10V Steel – 10V steel is considered as one of the most wear-resistant tool steels available in the market today. However, it has relatively poor toughness quality.
52100 Steel – This steel type is rich in carbon content, hence a compelling hardness and edge retention. If you are worried about safety, this might just be the perfect steel type for you. Also, if you like hunting, 52100 steel is your efficient companion.
A2 Steel – A2 steel is known for its toughness. Given that, it is commonly used for customized combat knives. However, A2 steel is a high-maintenance steel due to low chromium content. To prevent it from rusting, it usually comes with a knife blade coating.
D2 Steel – D2 steel is rich in chromium content, nearly as much as that of stainless steel. Chromium increases rust-resistant properties. The best thing about D2 steel, aside from its almost-rust-resistance, is its increased toughness. D2 steel has high stability, but it can be difficult to sharpen. Recently, I have written a detailed article about D2 Steel and reviewed some good knives made from this steel here.
L6 Steel – L6 steel has impressive toughness and edge retention properties. Saw blades usually use this steel type. L6 steel is perfect for cutlery as well. I think the only downside is its poor rust resistance.
O1 Steel – O1 steel has excellent stability but poor rust resistance. Hence, high level of maintenance is required.
O6 Steel – This steel type is just like an improved version of the O1 steel with increased toughness.
3. Stainless Steels
Stainless steels are very popular for having high levels of chromium that allow them to last a long period with just the right level of maintenance.
154 CM Steel
154 CM steel is rich in carbon; hence known for excellent hardness, toughness, and edge resistance. Given this superb combination, some would even consider this a “super steel.”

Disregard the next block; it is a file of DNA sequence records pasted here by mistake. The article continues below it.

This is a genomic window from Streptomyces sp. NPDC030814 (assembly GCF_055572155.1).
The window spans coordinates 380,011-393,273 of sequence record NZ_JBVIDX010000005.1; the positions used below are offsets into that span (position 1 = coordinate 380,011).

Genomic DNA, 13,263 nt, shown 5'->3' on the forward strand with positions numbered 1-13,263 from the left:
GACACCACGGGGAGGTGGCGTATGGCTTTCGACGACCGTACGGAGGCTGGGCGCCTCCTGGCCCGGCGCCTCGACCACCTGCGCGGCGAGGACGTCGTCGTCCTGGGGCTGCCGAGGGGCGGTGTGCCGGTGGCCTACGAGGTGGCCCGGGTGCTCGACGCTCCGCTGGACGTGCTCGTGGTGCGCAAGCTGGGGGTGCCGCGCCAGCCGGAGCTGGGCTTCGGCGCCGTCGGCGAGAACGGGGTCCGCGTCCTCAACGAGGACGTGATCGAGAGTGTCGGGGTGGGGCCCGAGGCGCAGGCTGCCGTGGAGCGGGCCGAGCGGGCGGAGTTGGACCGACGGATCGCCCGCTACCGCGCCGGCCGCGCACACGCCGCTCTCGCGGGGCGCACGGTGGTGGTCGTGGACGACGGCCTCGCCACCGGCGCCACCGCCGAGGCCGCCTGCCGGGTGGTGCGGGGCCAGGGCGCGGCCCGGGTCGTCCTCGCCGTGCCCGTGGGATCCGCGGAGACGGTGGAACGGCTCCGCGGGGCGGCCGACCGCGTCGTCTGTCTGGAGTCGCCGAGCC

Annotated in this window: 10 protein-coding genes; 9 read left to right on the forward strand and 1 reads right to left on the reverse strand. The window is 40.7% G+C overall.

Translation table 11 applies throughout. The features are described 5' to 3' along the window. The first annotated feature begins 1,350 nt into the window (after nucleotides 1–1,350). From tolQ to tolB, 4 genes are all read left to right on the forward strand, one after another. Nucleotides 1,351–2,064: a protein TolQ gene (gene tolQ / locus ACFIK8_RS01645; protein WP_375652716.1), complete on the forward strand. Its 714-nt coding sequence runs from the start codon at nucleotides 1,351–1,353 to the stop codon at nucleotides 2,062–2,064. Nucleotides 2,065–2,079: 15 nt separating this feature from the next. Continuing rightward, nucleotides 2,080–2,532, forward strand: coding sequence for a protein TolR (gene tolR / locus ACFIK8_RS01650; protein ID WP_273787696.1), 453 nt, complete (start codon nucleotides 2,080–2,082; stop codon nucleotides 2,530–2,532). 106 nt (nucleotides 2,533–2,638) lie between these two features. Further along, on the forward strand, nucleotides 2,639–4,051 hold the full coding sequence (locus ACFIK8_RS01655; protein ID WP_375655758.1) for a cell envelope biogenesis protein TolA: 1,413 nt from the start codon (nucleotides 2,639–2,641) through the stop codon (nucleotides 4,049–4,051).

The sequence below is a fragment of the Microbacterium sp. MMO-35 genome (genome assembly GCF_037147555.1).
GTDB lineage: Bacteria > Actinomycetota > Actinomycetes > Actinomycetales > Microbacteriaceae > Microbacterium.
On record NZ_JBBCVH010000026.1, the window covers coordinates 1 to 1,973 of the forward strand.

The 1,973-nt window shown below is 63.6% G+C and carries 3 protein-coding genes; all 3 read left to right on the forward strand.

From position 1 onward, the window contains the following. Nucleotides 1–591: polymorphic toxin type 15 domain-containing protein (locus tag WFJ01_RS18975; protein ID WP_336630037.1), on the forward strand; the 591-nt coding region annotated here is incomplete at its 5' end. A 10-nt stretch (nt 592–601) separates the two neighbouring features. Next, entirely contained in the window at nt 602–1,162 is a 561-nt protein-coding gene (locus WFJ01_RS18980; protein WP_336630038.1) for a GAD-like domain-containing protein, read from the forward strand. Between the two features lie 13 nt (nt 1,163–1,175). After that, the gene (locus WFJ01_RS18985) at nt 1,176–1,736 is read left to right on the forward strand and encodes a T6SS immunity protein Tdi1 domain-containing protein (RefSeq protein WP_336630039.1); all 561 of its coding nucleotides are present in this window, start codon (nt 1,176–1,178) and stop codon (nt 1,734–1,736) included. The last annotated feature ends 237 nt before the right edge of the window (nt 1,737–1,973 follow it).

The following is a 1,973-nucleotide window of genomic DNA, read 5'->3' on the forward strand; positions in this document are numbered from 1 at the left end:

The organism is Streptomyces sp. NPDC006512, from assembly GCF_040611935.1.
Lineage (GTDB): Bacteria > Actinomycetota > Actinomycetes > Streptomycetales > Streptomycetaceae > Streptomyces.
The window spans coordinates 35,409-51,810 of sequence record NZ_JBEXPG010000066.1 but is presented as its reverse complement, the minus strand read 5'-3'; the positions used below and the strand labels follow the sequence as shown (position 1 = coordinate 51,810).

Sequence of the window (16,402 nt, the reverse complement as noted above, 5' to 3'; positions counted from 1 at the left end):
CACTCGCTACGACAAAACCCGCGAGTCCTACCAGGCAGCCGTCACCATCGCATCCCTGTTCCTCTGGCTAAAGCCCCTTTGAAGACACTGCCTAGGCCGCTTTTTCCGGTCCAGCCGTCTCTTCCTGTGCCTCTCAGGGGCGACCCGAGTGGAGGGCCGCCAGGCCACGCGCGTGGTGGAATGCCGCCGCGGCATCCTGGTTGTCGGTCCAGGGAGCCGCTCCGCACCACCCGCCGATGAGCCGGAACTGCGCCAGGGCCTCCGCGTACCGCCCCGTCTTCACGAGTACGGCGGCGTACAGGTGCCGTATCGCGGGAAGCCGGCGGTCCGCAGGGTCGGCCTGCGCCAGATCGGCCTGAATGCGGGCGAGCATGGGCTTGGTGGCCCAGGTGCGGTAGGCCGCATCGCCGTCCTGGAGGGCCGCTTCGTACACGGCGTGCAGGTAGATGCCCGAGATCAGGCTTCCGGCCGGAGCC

BG 42 Steel
While this steel is still new in the market, it is already slowly becoming remarkable among custom knife manufacturers. Because of its excellence in rust resistance.
420 Steel – With a low carbon content, 420 steel has poor edge retention properties and is rather extremely soft. Consequently, it requires frequent blade sharpening. Given this, most cheap knives come with 420 steel. Also, it is also the perfect material for diving knives given the constant saltwater contact.
440 Steel – 440 Steels are further classified into three: 440A, 440B, and 440C. 440A Steel is a low-cost stainless steel and the most rust-resistant among the three 440 steel types. 440B Steel is almost similar to 440A steel, except that it contains more carbon. Lastly, 440C steel is known for its compelling hardness and wear-resistant features. However, it is the least rust-resistant among the three 440 Steels.
The AUS Series is just basically like the 400 Series with enhanced toughness and wear resistance because of the added vanadium. Vanadium also makes the knives in the series very easy to sharpen.
AUS-6 (6A) – is comparable to 440A with a carbon content close to 0.65%. It is a low-cost steel, slightly higher wear resistance compared to 420J.
AUS-8 (8A) – with a rich carbon content, it is popularly used by Cold Steel. AUS-8 steel is comparable to 440B steel.
AUS-10 (10A) – is comparable to 440C with a carbon content close to 1.10%. It is slightly tougher than 440C.
Bohler M390 Steel